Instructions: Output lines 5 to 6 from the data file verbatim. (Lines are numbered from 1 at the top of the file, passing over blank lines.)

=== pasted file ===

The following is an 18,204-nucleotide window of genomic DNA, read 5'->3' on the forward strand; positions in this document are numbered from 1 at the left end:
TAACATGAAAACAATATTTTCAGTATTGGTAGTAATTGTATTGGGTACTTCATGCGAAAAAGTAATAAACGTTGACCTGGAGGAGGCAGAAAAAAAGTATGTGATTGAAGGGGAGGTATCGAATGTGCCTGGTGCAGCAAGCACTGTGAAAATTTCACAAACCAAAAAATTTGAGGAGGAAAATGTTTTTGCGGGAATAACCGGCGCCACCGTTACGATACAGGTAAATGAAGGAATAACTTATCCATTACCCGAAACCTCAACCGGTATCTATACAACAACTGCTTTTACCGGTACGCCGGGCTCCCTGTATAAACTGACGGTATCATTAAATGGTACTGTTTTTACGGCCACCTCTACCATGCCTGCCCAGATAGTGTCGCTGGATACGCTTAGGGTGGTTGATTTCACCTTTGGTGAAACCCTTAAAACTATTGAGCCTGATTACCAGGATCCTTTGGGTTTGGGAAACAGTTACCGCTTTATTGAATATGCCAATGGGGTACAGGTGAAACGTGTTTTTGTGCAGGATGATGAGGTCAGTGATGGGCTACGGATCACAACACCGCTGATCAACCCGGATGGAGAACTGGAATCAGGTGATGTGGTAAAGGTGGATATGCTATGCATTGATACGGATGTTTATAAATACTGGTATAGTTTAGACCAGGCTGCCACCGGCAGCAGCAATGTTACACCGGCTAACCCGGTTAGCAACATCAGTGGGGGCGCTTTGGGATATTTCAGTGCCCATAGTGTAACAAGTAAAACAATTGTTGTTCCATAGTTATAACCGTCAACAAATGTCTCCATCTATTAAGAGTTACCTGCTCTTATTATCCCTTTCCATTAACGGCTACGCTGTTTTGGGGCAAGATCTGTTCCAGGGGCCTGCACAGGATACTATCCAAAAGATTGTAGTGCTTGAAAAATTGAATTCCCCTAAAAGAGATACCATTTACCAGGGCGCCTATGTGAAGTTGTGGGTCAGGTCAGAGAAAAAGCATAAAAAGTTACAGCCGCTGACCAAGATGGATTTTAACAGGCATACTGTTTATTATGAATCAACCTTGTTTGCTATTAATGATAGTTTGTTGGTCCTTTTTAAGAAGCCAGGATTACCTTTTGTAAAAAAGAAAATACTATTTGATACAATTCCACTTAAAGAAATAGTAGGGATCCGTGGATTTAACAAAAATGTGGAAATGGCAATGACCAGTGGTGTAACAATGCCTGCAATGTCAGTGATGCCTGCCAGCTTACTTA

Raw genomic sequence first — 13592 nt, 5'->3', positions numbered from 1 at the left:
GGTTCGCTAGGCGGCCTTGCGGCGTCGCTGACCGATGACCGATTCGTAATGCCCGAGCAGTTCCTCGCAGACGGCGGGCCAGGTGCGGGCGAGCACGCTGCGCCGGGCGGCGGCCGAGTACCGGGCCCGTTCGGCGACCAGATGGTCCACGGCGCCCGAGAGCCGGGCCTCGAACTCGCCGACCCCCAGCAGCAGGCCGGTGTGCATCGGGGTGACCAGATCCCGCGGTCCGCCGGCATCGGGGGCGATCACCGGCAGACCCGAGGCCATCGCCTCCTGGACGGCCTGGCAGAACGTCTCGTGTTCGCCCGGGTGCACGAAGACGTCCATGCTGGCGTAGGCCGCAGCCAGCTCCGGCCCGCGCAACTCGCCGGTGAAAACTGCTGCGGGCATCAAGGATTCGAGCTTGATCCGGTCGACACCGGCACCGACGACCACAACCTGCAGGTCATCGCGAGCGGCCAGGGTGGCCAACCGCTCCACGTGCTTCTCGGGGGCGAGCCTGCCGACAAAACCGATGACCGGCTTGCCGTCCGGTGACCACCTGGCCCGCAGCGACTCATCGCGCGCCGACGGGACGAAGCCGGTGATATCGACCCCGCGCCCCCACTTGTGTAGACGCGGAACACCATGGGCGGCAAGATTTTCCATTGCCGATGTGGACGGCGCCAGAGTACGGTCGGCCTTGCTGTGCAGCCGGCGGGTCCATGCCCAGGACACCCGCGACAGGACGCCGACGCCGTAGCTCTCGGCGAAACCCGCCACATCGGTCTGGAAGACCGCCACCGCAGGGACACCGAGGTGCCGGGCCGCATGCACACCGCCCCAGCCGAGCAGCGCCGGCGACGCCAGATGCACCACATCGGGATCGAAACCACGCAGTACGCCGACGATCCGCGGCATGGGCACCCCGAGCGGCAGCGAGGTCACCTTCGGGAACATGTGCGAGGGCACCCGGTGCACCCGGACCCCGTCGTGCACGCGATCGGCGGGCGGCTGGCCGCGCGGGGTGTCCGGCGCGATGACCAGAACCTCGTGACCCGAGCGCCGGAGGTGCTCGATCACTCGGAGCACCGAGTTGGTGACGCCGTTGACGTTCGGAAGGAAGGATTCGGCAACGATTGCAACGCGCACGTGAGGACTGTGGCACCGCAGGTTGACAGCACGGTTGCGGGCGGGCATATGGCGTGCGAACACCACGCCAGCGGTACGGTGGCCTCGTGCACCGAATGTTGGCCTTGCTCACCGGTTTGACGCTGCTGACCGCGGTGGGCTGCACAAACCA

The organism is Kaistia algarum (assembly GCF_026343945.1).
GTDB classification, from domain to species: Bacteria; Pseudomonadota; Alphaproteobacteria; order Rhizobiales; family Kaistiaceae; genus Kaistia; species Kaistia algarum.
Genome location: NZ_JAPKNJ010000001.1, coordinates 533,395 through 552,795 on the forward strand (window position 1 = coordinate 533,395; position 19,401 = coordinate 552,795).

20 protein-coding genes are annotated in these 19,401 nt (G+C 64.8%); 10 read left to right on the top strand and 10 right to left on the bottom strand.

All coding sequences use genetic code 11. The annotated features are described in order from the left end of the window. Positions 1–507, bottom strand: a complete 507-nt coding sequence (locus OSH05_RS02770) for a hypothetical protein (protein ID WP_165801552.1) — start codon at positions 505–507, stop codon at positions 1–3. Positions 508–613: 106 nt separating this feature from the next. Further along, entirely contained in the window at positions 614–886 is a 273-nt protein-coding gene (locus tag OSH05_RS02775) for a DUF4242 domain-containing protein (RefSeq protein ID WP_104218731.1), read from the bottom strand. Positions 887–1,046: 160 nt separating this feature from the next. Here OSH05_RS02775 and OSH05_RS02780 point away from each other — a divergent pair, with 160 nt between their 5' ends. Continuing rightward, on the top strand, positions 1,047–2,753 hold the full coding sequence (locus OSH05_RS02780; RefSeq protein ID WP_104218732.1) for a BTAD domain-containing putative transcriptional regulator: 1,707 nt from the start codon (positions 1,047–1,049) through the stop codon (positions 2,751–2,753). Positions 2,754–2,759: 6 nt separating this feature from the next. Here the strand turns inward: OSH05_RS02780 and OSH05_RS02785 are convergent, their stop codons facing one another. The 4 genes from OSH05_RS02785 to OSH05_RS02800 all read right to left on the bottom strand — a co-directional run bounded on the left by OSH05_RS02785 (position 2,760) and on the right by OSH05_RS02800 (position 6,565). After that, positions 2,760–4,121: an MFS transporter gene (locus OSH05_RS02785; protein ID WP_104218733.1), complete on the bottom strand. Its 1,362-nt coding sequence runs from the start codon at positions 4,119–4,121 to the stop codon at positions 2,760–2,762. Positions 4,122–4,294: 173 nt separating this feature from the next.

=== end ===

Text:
The organism is Kaistia algarum (assembly GCF_026343945.1).
GTDB classification, from domain to species: Bacteria; Pseudomonadota; Alphaproteobacteria; order Rhizobiales; family Kaistiaceae; genus Kaistia; species Kaistia algarum.